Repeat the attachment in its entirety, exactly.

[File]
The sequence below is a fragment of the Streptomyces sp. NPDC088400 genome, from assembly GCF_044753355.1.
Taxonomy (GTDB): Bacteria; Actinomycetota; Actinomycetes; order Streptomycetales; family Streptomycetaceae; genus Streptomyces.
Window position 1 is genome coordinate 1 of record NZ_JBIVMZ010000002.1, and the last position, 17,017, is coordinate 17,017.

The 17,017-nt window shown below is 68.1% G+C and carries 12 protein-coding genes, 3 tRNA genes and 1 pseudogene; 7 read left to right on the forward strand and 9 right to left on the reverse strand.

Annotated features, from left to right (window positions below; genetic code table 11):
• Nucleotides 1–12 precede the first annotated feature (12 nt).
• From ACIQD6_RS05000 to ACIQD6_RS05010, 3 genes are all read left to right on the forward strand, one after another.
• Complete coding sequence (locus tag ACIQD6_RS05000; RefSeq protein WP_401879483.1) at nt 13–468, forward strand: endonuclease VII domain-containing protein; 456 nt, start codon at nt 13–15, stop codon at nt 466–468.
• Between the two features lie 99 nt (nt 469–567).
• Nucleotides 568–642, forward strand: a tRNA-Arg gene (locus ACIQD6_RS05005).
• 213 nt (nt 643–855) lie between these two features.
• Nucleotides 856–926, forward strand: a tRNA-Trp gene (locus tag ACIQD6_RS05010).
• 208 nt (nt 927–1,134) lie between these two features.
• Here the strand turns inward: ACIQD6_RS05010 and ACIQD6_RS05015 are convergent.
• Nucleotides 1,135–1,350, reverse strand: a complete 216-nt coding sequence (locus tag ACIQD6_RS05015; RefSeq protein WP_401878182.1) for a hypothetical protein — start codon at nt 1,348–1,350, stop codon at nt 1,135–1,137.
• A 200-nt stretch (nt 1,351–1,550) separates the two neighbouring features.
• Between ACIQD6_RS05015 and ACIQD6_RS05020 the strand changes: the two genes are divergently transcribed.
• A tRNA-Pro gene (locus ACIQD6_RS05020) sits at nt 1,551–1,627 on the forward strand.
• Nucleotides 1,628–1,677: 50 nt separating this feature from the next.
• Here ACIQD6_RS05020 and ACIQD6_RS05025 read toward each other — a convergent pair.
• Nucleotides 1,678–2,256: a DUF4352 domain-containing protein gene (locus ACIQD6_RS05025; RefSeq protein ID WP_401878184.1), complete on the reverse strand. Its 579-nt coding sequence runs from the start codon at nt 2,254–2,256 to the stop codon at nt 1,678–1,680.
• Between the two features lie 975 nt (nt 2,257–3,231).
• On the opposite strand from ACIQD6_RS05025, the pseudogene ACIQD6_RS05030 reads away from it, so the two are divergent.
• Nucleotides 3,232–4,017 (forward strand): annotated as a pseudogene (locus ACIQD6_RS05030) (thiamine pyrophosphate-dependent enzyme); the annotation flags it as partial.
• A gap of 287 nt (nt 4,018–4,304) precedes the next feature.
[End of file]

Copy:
The sequence below is a fragment of the Streptomyces sp. NPDC088400 genome, from assembly GCF_044753355.1.
Taxonomy (GTDB): Bacteria; Actinomycetota; Actinomycetes; order Streptomycetales; family Streptomycetaceae; genus Streptomyces.
Window position 1 is genome coordinate 1 of record NZ_JBIVMZ010000002.1, and the last position, 17,017, is coordinate 17,017.

The 17,017-nt window shown below is 68.1% G+C and carries 12 protein-coding genes, 3 tRNA genes and 1 pseudogene; 7 read left to right on the forward strand and 9 right to left on the reverse strand.

Annotated features, from left to right (window positions below; genetic code table 11):
• Nucleotides 1–12 precede the first annotated feature (12 nt).
• From ACIQD6_RS05000 to ACIQD6_RS05010, 3 genes are all read left to right on the forward strand, one after another.
• Complete coding sequence (locus tag ACIQD6_RS05000; RefSeq protein WP_401879483.1) at nt 13–468, forward strand: endonuclease VII domain-containing protein; 456 nt, start codon at nt 13–15, stop codon at nt 466–468.
• Between the two features lie 99 nt (nt 469–567).
• Nucleotides 568–642, forward strand: a tRNA-Arg gene (locus ACIQD6_RS05005).
• 213 nt (nt 643–855) lie between these two features.
• Nucleotides 856–926, forward strand: a tRNA-Trp gene (locus tag ACIQD6_RS05010).
• 208 nt (nt 927–1,134) lie between these two features.
• Here the strand turns inward: ACIQD6_RS05010 and ACIQD6_RS05015 are convergent.
• Nucleotides 1,135–1,350, reverse strand: a complete 216-nt coding sequence (locus tag ACIQD6_RS05015; RefSeq protein WP_401878182.1) for a hypothetical protein — start codon at nt 1,348–1,350, stop codon at nt 1,135–1,137.
• A 200-nt stretch (nt 1,351–1,550) separates the two neighbouring features.
• Between ACIQD6_RS05015 and ACIQD6_RS05020 the strand changes: the two genes are divergently transcribed.
• A tRNA-Pro gene (locus ACIQD6_RS05020) sits at nt 1,551–1,627 on the forward strand.
• Nucleotides 1,628–1,677: 50 nt separating this feature from the next.
• Here ACIQD6_RS05020 and ACIQD6_RS05025 read toward each other — a convergent pair.
• Nucleotides 1,678–2,256: a DUF4352 domain-containing protein gene (locus ACIQD6_RS05025; RefSeq protein ID WP_401878184.1), complete on the reverse strand. Its 579-nt coding sequence runs from the start codon at nt 2,254–2,256 to the stop codon at nt 1,678–1,680.
• Between the two features lie 975 nt (nt 2,257–3,231).
• On the opposite strand from ACIQD6_RS05025, the pseudogene ACIQD6_RS05030 reads away from it, so the two are divergent.
• Nucleotides 3,232–4,017 (forward strand): annotated as a pseudogene (locus ACIQD6_RS05030) (thiamine pyrophosphate-dependent enzyme); the annotation flags it as partial.
• A gap of 287 nt (nt 4,018–4,304) precedes the next feature.